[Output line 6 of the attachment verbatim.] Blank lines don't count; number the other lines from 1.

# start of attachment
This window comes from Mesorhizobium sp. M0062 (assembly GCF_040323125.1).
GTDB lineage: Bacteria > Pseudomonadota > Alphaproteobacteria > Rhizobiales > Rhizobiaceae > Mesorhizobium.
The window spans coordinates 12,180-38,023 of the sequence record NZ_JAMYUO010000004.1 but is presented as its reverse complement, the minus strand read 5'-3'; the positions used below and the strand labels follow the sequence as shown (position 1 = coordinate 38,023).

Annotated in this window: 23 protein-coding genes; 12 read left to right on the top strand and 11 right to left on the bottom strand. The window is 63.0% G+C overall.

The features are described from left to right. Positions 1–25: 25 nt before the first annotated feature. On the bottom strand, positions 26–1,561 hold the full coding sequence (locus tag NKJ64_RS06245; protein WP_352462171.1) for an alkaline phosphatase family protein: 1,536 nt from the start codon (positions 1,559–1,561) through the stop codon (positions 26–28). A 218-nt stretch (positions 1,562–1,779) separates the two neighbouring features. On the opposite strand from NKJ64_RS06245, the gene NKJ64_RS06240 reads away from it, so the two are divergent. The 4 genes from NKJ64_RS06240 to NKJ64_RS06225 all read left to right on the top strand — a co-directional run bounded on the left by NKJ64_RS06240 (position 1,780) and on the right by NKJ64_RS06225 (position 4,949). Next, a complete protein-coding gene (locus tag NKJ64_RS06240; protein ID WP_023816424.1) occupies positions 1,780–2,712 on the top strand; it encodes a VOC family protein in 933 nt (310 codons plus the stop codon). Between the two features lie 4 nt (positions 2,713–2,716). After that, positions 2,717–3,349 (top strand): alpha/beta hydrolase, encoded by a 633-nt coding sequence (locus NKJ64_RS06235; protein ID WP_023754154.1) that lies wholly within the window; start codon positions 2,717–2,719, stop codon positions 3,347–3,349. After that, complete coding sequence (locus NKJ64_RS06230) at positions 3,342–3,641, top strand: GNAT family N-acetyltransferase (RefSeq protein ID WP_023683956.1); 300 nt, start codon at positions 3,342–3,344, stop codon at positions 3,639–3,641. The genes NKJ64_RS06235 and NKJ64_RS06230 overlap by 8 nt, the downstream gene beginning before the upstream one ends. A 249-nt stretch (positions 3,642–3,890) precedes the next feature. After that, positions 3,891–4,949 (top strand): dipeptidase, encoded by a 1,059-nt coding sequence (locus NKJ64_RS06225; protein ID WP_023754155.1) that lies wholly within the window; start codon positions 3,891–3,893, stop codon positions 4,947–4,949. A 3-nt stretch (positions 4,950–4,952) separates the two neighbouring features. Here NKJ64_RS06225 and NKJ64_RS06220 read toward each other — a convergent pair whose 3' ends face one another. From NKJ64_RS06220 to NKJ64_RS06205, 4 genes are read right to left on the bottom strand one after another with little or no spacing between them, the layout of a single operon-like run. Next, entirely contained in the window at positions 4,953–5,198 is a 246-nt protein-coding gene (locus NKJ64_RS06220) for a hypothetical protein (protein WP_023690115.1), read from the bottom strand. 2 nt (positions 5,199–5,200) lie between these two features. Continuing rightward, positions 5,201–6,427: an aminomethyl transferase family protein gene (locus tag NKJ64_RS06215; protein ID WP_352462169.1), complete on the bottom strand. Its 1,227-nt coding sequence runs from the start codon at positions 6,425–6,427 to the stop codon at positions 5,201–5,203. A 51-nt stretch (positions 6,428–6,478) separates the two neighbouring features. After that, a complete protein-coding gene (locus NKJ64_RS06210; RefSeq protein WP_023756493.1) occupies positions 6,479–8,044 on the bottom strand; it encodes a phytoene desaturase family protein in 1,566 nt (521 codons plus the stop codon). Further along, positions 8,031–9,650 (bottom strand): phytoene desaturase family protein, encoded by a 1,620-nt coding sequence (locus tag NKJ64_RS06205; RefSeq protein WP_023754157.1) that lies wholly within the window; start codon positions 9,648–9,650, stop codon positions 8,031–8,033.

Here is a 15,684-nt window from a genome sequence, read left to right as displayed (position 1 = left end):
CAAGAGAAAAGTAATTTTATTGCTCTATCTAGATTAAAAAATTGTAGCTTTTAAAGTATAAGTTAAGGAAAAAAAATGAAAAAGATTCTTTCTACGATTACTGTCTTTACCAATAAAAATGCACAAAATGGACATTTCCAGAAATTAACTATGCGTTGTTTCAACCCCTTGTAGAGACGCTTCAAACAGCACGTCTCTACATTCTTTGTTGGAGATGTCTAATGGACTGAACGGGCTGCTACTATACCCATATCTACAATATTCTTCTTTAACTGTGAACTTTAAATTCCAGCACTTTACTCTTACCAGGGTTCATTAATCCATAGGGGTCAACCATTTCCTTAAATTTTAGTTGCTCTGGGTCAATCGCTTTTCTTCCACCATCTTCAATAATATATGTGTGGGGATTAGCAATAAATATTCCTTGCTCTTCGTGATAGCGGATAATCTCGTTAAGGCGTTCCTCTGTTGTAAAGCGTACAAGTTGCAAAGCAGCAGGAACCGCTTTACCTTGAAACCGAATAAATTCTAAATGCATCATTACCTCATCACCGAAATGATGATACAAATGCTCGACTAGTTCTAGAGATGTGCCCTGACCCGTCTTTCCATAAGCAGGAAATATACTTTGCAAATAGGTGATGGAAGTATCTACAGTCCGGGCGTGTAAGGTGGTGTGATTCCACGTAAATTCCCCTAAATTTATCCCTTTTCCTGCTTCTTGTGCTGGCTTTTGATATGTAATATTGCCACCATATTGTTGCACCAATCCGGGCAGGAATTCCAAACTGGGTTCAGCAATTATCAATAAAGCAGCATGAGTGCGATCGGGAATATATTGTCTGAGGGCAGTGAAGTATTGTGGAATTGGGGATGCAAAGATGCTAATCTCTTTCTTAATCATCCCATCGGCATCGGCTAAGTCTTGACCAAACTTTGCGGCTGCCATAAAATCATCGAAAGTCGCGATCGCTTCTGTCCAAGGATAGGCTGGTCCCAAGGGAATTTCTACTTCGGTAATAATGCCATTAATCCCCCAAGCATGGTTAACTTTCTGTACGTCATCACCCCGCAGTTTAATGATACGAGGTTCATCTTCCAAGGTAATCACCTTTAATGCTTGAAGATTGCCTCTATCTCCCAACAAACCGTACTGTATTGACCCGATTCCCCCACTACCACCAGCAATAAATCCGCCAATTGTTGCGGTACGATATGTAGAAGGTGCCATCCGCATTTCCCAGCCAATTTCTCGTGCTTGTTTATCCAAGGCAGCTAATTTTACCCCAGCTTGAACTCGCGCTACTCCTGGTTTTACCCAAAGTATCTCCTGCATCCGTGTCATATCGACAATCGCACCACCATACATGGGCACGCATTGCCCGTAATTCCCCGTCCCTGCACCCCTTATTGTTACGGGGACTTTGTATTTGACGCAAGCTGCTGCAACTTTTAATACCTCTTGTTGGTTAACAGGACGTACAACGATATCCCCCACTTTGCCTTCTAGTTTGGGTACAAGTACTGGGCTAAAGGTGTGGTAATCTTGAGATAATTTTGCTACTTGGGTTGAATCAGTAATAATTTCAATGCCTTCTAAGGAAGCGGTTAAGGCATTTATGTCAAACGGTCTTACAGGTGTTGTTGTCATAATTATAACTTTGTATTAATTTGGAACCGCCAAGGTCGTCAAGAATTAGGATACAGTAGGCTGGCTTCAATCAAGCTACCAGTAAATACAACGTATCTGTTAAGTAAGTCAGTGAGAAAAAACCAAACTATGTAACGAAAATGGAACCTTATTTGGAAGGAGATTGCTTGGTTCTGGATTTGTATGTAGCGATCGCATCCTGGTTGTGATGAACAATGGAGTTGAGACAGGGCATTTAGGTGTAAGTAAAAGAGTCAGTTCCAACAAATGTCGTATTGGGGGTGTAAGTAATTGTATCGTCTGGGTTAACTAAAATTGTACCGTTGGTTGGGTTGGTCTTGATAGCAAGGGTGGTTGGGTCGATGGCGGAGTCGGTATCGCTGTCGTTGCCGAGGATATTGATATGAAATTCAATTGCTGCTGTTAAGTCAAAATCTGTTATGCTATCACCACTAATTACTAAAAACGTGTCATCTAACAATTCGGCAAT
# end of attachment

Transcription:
Here is a 15,684-nt window from a genome sequence, read left to right as displayed (position 1 = left end):